He held out his little arm like he was a long-lost member of the Supremes, performing Stop! In the Name of Love.
“Not you, Mama. He pronounced it “muh-muh,” and closed the curtain in his mother’s face.
I can still hear the “shoosk” as the curtain rings slid on the pole.
He was about five or six then. In November, he turned 16. Where does the time go?
“He” would be my nephew-son Magnus or Maddus, as I like to call him. Years before he drew the curtain in his mother’s face, barring her entry to join us in the M&M’s World photobooth, he was a young toddler learning how to identify objects by pointing at them or naming them when adults pointed to them. One afternoon while administering such a quiz, I asked him his name.
“Maddus,” he replied with all the confidence in the world.
“No,” I chuckled. “Mag-nus.”
“Mad-dus,” he repeated with emphasis, as if I were in the wrong.
“Magnus,” I urged.
“Maddus,” he growled. I sensed a pending tantrum, amusing me to no end, but I knew better than to get into an argument with a stubborn toddler. This was the same kid who called the “remote” the “namote.” I’d have to let it be until he saw the error of his ways. In the meantime, he’d branded himself with his own nickname. His mother, my cousin Rose doesn’t bat an eye when I ask for him referring to him as Maddus.
Just as I don’t bat an eye when she refers to him as my nephew-son. We stole the phrase from the UPN show Girlfriends. William, the male lead, was asked to be the sperm donor for his sister and her partner. He obliged and referred to the child as his nephew-son.
Rose and I bond over TV shows quite a bit. She’s the only cousin I call with cousin before their name. We thought it was strange that the Cosby children called their cousin “Cousin Pam” on The Cosby Show. Of course, we address our aunts and uncles with their titles, but they’re our elders. Rose is my only single syllabic named cousin, so it was easy to give her the moniker without it seeming clunky, among several others I have for her. She and Magnus are programmed in my phone as Cousin Rose and Maddus, respectively. Nephew-son and Maddus will follow this kid into his manhood.
Several years ago, Cousin Rose and Maddus were visiting me from Boston. Of course, we had to hit the touristy spots, namely Times Square. First up: the now-gone Toys R Us. We took a spin on the huge indoor Ferris wheel. I regret not purchasing the overpriced $30-something souvenir photo. I remember that my skin and melanin were poppin’ that summer day!
As we strolled through Times Square hypnotized by the flashing lights, we moseyed to M&M’s World for the main purpose of us jumping into the photobooth. Long before they had become popular rentals at birthday parties and weddings, they were a rare find. I’ve never met a photobooth I didn’t like and didn’t return to for repeat sessions. In the early years of living in New York, almost every time a family member visited, I insisted that we make our way to the M&M store on the outskirts of Times Square so we could flick it up. I went often enough to notice when they made the switch from giving a strip of 3-4 photos to single 4×6 photos.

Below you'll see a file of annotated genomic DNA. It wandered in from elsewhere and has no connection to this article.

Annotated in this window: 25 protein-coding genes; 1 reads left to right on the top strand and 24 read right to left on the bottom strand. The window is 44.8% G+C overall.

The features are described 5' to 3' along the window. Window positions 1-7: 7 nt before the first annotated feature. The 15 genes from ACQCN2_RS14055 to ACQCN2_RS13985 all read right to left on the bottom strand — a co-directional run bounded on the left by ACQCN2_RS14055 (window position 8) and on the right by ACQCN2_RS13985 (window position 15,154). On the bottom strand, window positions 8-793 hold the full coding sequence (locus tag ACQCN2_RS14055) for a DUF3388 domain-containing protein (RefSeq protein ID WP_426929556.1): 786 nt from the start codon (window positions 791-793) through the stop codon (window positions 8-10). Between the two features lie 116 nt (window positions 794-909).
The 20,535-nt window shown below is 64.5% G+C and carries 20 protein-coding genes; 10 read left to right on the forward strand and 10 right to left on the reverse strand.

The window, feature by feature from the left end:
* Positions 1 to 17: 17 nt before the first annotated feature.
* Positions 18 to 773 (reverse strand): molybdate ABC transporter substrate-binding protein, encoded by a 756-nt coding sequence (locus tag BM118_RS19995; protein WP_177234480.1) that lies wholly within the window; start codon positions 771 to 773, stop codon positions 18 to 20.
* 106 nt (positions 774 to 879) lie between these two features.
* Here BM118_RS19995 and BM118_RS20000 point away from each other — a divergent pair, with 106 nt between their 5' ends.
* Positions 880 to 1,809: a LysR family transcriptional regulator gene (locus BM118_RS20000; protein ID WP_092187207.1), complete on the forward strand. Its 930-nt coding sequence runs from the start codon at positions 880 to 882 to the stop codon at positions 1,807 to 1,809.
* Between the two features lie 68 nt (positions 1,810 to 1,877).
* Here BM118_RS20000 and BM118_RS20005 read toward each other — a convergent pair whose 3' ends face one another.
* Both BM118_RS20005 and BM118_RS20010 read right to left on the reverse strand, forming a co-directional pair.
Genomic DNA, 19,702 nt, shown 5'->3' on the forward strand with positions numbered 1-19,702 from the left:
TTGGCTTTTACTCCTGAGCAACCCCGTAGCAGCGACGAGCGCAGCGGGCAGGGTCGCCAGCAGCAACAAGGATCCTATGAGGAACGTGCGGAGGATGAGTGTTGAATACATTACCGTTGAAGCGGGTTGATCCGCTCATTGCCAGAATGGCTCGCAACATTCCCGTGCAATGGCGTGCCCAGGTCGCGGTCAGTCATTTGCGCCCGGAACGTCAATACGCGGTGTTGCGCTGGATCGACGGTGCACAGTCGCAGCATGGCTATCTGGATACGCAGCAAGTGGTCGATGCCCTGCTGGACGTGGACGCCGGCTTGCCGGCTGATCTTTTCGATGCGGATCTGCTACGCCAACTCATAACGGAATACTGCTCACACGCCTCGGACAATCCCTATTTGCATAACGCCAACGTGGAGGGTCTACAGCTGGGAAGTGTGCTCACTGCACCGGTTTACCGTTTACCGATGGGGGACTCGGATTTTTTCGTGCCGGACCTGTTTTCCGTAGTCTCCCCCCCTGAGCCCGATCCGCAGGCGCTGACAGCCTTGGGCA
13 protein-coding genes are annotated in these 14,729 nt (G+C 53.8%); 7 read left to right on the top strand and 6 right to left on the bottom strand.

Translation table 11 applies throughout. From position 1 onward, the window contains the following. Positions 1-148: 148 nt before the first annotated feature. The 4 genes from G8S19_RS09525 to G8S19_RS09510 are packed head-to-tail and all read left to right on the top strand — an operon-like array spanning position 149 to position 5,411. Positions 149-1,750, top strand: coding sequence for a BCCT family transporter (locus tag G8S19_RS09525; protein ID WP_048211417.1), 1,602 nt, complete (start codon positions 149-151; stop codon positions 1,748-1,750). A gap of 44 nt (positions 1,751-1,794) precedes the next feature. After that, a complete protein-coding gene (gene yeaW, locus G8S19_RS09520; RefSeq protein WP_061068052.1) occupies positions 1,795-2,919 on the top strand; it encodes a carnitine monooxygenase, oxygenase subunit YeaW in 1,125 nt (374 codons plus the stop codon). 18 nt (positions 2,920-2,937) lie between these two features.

After walking the floors observing overpriced candy, toys, clothes, and other paraphernalia, we finally came upon the photobooth. I climbed in first, followed by little Magnus. I turned to grab him and put him on my lap so there would be room for his mother.
Much to my surprise—and pleasure—he denied his mother entry into the booth.
I was beyond shocked, but at the same time couldn’t contain my laughter. The feral child in me even felt an emotional lump in her throat. He had chosen me over his mother. He wanted this moment to be between just him and me, his aunt-mom.
On the other side of the curtain, Rose grumbled, “Gee thanks, Magnus.”
I asked him if he was sure that he didn’t want his mother to join us. He insisted it be just the two of us. I let him choose the background. He selected the one with the American flag as a border with the Green M&M dressed as the Statue of Liberty on the right, and M&M’s World graphic in the left corner, just below his chin. Who knew we had such a Patriot on our hands?
His little head barely makes it into the photo. It looks like it’s floating. Our eyes are looking upwards, no doubt glancing at our faces in the preview screen. My locs are styled into a flat-twists leading to a low bun. I look bald. I have no idea where those dangly earrings just centimeters from my clavicle are anymore or the last time I wore them. The glasses I’m wearing have been retired from public wear and relegated for use during at-home workouts. They prescriptions are so expired I would never wear them outside of my apartment. The coating on the lenses is scratched and frames are faded, so I’d be too embarrassed to wear them in public anyway. I can tell by the small peak of spaghetti strap that I’m wearing an orange and white Maxi dress that I still wear every summer.
We’re both smiling, showing almost all our top row teeth.
To this day, it’s one of my favorite photos of us. To this day, I still chuckle at the story behind it. It’s framed and displayed on my bookcase.
Little Maddus isn’t little anymore. He’s head and shoulders taller than I am now. He calls me Auntie Sher. He gives the best and warmest hugs, and the sloppiest kisses, still.
Still living this story years later
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